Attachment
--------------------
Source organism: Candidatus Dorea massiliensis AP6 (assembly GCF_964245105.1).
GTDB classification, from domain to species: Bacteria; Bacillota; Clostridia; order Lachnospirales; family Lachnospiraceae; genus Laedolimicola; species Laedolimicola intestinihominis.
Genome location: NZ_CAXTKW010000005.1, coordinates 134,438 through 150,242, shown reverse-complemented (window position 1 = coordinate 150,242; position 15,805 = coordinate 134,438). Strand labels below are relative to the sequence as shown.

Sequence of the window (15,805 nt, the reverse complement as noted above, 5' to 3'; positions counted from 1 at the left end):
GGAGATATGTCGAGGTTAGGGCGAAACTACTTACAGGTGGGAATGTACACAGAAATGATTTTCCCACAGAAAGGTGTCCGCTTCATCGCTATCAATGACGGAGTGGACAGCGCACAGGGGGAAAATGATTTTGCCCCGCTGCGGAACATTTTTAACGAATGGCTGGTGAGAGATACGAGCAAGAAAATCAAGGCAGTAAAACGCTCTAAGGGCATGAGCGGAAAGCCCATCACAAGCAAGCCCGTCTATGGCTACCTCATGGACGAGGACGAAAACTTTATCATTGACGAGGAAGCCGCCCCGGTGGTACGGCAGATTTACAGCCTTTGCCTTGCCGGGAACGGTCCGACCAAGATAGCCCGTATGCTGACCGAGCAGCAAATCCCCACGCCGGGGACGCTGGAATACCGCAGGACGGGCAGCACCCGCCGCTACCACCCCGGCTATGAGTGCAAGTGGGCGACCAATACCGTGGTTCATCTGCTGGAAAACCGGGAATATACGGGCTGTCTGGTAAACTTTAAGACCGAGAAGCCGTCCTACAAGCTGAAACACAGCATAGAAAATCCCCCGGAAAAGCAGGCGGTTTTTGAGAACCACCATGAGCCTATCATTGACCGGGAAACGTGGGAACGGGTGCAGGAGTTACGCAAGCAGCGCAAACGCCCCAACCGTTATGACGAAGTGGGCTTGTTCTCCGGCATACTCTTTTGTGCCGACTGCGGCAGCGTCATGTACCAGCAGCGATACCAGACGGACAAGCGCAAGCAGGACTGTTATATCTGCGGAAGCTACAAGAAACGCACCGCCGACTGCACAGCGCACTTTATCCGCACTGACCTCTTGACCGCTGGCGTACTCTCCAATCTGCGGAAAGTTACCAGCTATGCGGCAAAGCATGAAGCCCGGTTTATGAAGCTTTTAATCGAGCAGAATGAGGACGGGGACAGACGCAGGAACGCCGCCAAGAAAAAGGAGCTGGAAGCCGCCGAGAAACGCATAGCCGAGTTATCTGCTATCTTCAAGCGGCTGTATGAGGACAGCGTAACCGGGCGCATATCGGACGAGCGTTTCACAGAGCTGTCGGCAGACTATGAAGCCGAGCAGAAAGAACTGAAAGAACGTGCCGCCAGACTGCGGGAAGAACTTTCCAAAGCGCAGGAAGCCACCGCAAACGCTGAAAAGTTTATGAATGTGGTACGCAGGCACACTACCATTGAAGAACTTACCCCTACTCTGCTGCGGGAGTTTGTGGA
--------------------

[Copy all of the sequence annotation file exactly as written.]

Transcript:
Source organism: Candidatus Dorea massiliensis AP6 (assembly GCF_964245105.1).
GTDB classification, from domain to species: Bacteria; Bacillota; Clostridia; order Lachnospirales; family Lachnospiraceae; genus Laedolimicola; species Laedolimicola intestinihominis.
Genome location: NZ_CAXTKW010000005.1, coordinates 134,438 through 150,242, shown reverse-complemented (window position 1 = coordinate 150,242; position 15,805 = coordinate 134,438). Strand labels below are relative to the sequence as shown.

Sequence of the window (15,805 nt, the reverse complement as noted above, 5' to 3'; positions counted from 1 at the left end):
GGAGATATGTCGAGGTTAGGGCGAAACTACTTACAGGTGGGAATGTACACAGAAATGATTTTCCCACAGAAAGGTGTCCGCTTCATCGCTATCAATGACGGAGTGGACAGCGCACAGGGGGAAAATGATTTTGCCCCGCTGCGGAACATTTTTAACGAATGGCTGGTGAGAGATACGAGCAAGAAAATCAAGGCAGTAAAACGCTCTAAGGGCATGAGCGGAAAGCCCATCACAAGCAAGCCCGTCTATGGCTACCTCATGGACGAGGACGAAAACTTTATCATTGACGAGGAAGCCGCCCCGGTGGTACGGCAGATTTACAGCCTTTGCCTTGCCGGGAACGGTCCGACCAAGATAGCCCGTATGCTGACCGAGCAGCAAATCCCCACGCCGGGGACGCTGGAATACCGCAGGACGGGCAGCACCCGCCGCTACCACCCCGGCTATGAGTGCAAGTGGGCGACCAATACCGTGGTTCATCTGCTGGAAAACCGGGAATATACGGGCTGTCTGGTAAACTTTAAGACCGAGAAGCCGTCCTACAAGCTGAAACACAGCATAGAAAATCCCCCGGAAAAGCAGGCGGTTTTTGAGAACCACCATGAGCCTATCATTGACCGGGAAACGTGGGAACGGGTGCAGGAGTTACGCAAGCAGCGCAAACGCCCCAACCGTTATGACGAAGTGGGCTTGTTCTCCGGCATACTCTTTTGTGCCGACTGCGGCAGCGTCATGTACCAGCAGCGATACCAGACGGACAAGCGCAAGCAGGACTGTTATATCTGCGGAAGCTACAAGAAACGCACCGCCGACTGCACAGCGCACTTTATCCGCACTGACCTCTTGACCGCTGGCGTACTCTCCAATCTGCGGAAAGTTACCAGCTATGCGGCAAAGCATGAAGCCCGGTTTATGAAGCTTTTAATCGAGCAGAATGAGGACGGGGACAGACGCAGGAACGCCGCCAAGAAAAAGGAGCTGGAAGCCGCCGAGAAACGCATAGCCGAGTTATCTGCTATCTTCAAGCGGCTGTATGAGGACAGCGTAACCGGGCGCATATCGGACGAGCGTTTCACAGAGCTGTCGGCAGACTATGAAGCCGAGCAGAAAGAACTGAAAGAACGTGCCGCCAGACTGCGGGAAGAACTTTCCAAAGCGCAGGAAGCCACCGCAAACGCTGAAAAGTTTATGAATGTGGTACGCAGGCACACTACCATTGAAGAACTTACCCCTACTCTGCTGCGGGAGTTTGTGGA